Unique at it is, with its skyscrapers, metal structures, and concrete galore, when we envisage eco-friendly cities, New York is unlikely to rank highly.
But if you take a closer look, you’ll be surprised to see that NYC is actually one of the greenest cities in the USA, with a host of initiatives in place to help drive the city towards sustainability.
Here we take a look at what the city is doing to reduce emissions, and we provide tips for an eco-friendly stay in New York.
New York Botanical Garden
One of the significant issues with concrete metropolises around the world is the lack of greenery, which causes two things: less oxygen and less carbon dioxide being consumed by plant life.
While New York’s sprawling parks do a lot for the city in that regard, you can never have too much greenery.
The New York Botanical Garden is a living breathing museum dedicated to researching and preserving plants and making the environment a greener, healthier place to live.
The 250-acre garden – the largest in the USA – is a National Historic Landmark, and for nearly 130 years, it has been educating people on the importance of preserving flora.
One of the garden’s stars attractions is The Orchid Show. Throughout March & April, The Orchid Show will be taking place, and you can see a beautiful collection of rare and exotic orchids if you’re lucky enough to be in town when the show is taking place.
Since the mid-90s New York has been striving for sustainability by encouraging people to use zero-emissions bicycles as opposed to motorized transport to get around the city.
The Department of Transport (DOT) has done this by broadening the bicycle infrastructure, introducing hundreds of miles of cycle lanes all over the city’s 5 boroughs.
Today there are more options than ever before for anyone wanting to travel around on two wheels, with a multitude of companies and schemes making it easy to hire a bike whenever you’re out and about.
The best is probably Citi Bike, a system that allows you to pick up bikes at hundreds of stations around the city. You can buy day passes, or if you’re in NYC permanently, you can pick up an annual pass which gives the best value.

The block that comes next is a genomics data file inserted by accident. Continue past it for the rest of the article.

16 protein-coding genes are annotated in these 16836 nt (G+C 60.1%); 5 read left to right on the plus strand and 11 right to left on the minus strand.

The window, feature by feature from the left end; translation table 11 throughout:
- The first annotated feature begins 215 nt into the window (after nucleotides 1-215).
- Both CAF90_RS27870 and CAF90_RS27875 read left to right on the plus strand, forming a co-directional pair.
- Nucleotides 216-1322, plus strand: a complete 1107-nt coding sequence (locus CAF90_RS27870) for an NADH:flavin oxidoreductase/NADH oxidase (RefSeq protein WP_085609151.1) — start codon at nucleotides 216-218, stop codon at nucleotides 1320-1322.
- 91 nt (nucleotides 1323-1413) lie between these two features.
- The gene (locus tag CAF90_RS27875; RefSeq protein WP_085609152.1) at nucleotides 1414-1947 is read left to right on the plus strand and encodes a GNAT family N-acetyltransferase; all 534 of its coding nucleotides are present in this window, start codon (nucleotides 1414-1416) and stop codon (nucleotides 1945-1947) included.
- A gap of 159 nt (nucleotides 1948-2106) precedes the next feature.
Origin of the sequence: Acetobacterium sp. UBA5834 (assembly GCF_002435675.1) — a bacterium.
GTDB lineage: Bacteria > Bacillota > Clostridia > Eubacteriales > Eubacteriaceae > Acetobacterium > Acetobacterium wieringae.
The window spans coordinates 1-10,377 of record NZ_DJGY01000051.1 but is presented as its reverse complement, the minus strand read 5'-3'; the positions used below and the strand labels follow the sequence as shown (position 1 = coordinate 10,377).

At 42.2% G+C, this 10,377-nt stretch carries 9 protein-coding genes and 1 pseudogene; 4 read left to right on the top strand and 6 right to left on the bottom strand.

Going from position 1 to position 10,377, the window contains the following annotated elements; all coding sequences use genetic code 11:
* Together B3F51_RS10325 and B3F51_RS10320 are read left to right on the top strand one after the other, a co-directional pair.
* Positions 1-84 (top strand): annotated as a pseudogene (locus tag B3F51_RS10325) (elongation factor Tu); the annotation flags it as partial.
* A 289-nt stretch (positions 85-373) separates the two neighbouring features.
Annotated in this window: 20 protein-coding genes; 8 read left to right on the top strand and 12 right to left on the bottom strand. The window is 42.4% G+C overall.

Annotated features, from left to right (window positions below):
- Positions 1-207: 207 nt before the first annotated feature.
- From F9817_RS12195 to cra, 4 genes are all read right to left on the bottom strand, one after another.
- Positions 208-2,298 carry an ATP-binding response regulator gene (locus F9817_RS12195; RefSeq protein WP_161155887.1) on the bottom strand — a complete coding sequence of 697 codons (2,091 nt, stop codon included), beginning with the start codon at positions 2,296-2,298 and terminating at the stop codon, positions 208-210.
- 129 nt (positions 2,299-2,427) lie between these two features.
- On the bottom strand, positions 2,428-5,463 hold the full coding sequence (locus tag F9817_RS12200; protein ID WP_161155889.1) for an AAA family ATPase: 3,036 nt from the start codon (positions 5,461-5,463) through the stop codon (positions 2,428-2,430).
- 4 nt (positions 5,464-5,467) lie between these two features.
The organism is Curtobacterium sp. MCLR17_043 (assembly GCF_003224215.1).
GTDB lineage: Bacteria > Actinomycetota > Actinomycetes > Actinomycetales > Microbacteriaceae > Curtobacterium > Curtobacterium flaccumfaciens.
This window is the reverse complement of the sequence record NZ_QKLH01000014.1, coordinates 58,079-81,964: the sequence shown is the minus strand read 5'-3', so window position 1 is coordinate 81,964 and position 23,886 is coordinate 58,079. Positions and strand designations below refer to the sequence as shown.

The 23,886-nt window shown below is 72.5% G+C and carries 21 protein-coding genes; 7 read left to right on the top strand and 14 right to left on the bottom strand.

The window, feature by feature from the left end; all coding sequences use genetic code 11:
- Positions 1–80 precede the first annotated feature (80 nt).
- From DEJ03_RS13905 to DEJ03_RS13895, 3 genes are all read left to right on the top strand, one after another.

So ditch the taxis and buses and hire yourself a bike – besides, you’ll get to see more of the city that way.
If your destination is the other side of the city and cycling isn’t a viable option, grab yourself a subway ticket, as this is the second most eco-friendly form of transport.
Union Square Greenmarket
A great place to get your hands on some fresh local produce is the Union Square Greenmarket.
Since 1976 traders have been offering locally sourced goods to the people of New York, and today, up to 140 stalls offer everything from fruit & veg, meat and even locally brewed alcoholic beverages.
Buying locally reduces the carbon footprint and means you’re supporting sustainable farming, which is something we should all be striving to do.
If you’re a distance away from Union Square, fear not – there are over 50 Greenmarkets around the city. Just find your nearest and do your bit to support local farmers.
Speaking of farms, though it might sound far-fetched there are actually farms located throughout Brooklyn, though you’d be hard-pressed to spot them on foot.
Brooklyn Grange is the world’s leading rooftop farming company, and they came up with the smart idea of using the neglected spaces on the rooves of abandoned buildings to grow fresh produce.
You might be wondering why they bother, but think about it: in a concrete jungle like New York where there’s hardly any soil and space to lay any is at a premium, where else can you grow fresh produce?
Utilizing abandoned areas like this that serve no other purpose is actually a touch of genius.
Anyone interested can either visit the farm during the season or participate in one of the workshops that aim to educate on topics such as farming, sustainability, wellness, and more.
Shop at Vintage Stores
So you’re heading to New York for a spot of retail therapy. With its myriad of excellent shops, we don’t blame you although picking up some great bargains doesn’t have to mean shopping at Primark or H&M.
While there are undoubtedly some great deals to be had at these stores, if you’re prepared to do a bit of digging there are a plethora of fantastic thrift shops dotted about all over New York.
This is where the real hidden gems lie, just waiting to be unearthed and buying second-hand is also great for the environment as you’re preventing unnecessary waste.
One of the best is the Housing Works Thrift Store. This store is not your average thrift store, and a bit of meticulous searching can reap a serious reward in the form of some great designer pieces that would cost a small fortune brand new.
Oh, and all the proceeds go towards helping the homeless and those afflicted by AIDS – what’s not to love?!
Guestpost by Anna Mumford of New York Weekend Breaks – the go-to guide for anyone traveling to New York City.
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